The questions in the laboratory involving harmonic oscialltor analysis are generally more straightforward for students as they just need to use the correct equations. Most of the class answers these correctly.

Likewise, students generally understand that vibrational frequencies are inversely proportional to the mass of the atoms involved in the vibration and are there able to make connections between the observed spectra of BH4-, BD4- and BF4-.

Aspects of functional group analysis are more familiar to students and they generally have little trouble assigning the spectrum of tetraphenylborate.

Description: 

This experiment was developed for an upper division Instrumental Analysis course to give students additional experience with infrared (IR) spectroscopy beyond the routine functional group identification encountered in undergraduate Organic Chemistry courses. It shares some aspects with the analysis of gas phase rovibrational spectra typically performed in Physical Chemistry courses, but places a greater emphasis on more practical considerations including data acquisition (using ATR) and interpretation. The molecular ions used in the experiment also demonstrate tetrahedral symmmetry which allows for topics in Group Theory to be exploited.

The experiment has students record the spectra of several tetrahedral borate ions including the isotopomers NaBH4 and NaBD4. The students then analyze their data in the context of the symmetry of normal modes, the harmonic osciallator model, comparisons with Raman spectra, and functional group composition. Post lab questions guide students through each of the topics and ask them to make quantative and qualitative predictions based on their data and theoretical models of molecular vibration.

Course Level: 
Learning Goals: 

-Students should be able to understand the relationship between molecular structure, normal modes, and peaks in the IR spectrum. This is a major misconception with students as they tend to believe that the presence of four B-H bonds in the borohydride ion will neccessary mean that four peaks (or one since they are equivalent) will be observed by IR. Unlike NMR spectroscopy, there is no 1:1 correspondence between the number of equivalent bonds and the number of peaks observed in the spectrum.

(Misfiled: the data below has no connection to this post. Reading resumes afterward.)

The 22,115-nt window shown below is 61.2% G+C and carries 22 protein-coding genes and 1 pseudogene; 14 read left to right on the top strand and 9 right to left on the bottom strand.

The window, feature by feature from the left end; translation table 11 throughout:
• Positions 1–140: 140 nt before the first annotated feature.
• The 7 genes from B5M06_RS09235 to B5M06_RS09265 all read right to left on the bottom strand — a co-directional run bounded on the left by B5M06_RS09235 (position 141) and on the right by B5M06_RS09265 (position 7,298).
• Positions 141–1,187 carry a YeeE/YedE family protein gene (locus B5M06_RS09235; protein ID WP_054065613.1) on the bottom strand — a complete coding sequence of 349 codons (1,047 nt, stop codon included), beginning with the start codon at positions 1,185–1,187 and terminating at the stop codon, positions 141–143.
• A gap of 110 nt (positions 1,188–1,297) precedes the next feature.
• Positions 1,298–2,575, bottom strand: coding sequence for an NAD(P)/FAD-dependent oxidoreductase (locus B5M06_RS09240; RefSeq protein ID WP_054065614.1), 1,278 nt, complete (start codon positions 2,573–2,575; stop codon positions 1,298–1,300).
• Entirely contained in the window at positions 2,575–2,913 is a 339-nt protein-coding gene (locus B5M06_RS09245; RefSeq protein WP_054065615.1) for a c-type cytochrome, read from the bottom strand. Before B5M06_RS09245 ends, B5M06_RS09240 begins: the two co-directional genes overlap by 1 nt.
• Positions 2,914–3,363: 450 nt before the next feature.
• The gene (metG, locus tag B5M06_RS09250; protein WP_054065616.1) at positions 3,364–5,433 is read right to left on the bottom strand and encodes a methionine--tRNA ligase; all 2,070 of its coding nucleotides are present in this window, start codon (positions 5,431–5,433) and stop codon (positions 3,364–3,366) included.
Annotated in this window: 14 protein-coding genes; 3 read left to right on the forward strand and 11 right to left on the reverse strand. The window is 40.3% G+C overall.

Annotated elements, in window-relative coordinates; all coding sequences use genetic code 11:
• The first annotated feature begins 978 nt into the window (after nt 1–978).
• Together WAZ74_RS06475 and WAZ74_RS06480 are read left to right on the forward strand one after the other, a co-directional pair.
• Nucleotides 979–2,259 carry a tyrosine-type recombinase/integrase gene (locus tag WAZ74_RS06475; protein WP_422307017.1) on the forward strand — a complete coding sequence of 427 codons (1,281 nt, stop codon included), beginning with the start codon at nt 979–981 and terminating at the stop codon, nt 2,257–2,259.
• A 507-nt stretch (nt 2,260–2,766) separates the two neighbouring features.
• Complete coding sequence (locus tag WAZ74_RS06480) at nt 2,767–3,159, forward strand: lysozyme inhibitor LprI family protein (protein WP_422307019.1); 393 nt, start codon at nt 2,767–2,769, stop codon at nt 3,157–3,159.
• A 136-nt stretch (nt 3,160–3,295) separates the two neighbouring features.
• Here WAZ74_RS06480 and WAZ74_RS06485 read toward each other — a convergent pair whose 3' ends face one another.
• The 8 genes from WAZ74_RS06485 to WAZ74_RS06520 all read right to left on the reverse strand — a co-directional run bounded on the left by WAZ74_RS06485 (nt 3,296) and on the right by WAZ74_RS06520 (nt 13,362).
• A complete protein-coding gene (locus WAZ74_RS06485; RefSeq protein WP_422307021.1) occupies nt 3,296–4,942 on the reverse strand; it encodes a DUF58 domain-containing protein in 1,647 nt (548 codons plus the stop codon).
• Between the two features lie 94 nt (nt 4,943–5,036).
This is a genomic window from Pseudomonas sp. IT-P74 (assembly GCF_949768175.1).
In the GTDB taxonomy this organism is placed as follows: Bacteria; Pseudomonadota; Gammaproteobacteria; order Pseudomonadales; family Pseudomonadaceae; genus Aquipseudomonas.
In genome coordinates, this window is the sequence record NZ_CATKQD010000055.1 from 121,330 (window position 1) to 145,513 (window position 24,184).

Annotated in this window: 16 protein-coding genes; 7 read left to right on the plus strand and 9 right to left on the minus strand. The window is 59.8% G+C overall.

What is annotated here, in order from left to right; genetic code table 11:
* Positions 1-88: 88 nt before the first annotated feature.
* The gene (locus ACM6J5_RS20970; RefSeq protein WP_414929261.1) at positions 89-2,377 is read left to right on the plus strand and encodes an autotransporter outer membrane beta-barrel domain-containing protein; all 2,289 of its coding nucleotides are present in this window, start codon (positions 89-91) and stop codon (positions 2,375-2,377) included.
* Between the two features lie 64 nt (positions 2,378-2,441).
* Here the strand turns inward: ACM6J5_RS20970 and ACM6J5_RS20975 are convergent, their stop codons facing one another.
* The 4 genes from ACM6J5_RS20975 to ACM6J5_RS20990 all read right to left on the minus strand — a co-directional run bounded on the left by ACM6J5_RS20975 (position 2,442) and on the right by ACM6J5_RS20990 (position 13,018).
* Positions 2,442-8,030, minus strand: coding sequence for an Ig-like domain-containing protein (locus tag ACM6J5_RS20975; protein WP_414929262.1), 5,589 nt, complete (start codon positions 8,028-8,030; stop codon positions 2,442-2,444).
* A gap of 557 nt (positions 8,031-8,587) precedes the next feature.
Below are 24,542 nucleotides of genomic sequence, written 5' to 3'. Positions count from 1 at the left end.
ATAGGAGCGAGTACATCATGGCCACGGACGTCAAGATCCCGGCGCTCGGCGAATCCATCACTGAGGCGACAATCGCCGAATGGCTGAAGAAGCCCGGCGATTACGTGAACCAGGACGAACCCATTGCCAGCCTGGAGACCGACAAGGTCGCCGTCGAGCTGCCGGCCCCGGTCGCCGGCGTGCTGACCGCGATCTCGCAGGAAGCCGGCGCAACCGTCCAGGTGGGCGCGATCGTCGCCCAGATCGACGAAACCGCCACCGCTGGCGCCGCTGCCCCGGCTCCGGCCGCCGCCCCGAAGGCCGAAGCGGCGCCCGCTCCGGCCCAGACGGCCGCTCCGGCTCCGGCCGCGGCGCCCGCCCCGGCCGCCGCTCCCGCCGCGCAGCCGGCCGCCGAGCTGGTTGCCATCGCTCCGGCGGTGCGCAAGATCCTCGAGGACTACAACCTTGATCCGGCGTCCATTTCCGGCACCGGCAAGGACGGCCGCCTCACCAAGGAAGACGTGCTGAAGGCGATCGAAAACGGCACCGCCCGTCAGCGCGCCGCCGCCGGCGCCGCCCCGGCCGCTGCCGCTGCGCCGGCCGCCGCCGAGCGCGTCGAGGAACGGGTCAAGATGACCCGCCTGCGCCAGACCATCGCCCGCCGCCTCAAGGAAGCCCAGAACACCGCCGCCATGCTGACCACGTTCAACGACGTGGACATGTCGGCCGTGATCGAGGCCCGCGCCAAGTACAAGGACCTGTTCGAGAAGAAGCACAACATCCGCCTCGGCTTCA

-Students should also be able to apply their knowledge of theoretical models (quantum harmonic oscillator) to quantitaively intrepret IR spectra and predict the energy of transitions that cannot be observed due to instrumental limitations.

-Students should be able to understand at a qualitative level how the masses of atoms affect the energy of molecular vibrations.

Equipment needs: 

The only required piece of equipment beyond the chemicals is an infrared spectrophotometer. At our institution we use an ATR element to acquire the data, but KBr pellets or nujol mulls should work equally well. All chemicals were purchased from Sigma-Aldrich and are of reasonable price.

Implementation Notes: 

See attached file with more details. The data acquisition is very straightforward if ATR sampling is employed. Students need only use the instrument for about 15 - 20 minutes to record all four samples.

Time Required: 
30 minutes to 2 hr depending upon the number of students.
25 Jul 2019

1FLO: One Figure Learning Objects

Submitted by Chip Nataro, Lafayette College
Corequisites: 
9 Jun 2019

Comprehensive literature reading assignment on platinum-based anticancer agents

Submitted by Todsapon Thananatthanachon, University of Evansville
Description: 

Students read two review articles and one research article on platinum-based cancer therapeutic agents.  These articles compresentively discuss various aspects of these drug agents such as discovery, synthesis, mode of function.  Students read the articles and use the knowledge on coordination chemistry (structure, reactivity, bonding, etc.) to explain the information included in the articles. 

 

References:

1) Mudiyanselage,R.; Rajapakse, G.; Dunuweera, S. P. Discovery, Chemistry, Anticancer Action and Targeting of Cisplatin. International Journal of Clinical Oncology and Cancer Research, 2017, 2, 65-74.

2) Takahara, P.; Rosenzweig, A. C.; Frederick, C. A.; Lippard, S. J. Crystal structure of double-stranded DNA containing the major adduct of the anticancer drug cisplatin. Nature 1995, 377, 649-652.

3) Cai, L.; Yu, C.; Ba, L.; Liu, Q.; Qian, Y.; Yang, B.; Gao, C. Anticancer platinum-based complexes with non-classical structures. Applied Organometallic Chemistry 2018, 32, e4228.

Corequisites: 
Learning Goals: 

After completing the assignment, the students will be able to:

 

1. Explain the function and mechanism of platinum-based compounds as anti-cancer drugs.

2. Apply common concepts in coordination chemistry such as reaction mechanism, hard/soft acids and bases, crystal field stabilization energy, and chelating effect to explain the effectiveness of platinum-based cancer drugs.

Implementation Notes: 

The assignment has been implemented in my fundamental inorganic chemistry class for the past 2 years.  The assignment was assigned toward the end of the coordination chemistry sections as a reading assignment, which is additional to homework assignments.  Students have learned all basic concepts of coordination chemistry (structures, bonding, and reactions) by the time the assignment was assigned.  Students have two weeks to read the three articles and submit the assignment.

Time Required: 
2 weeks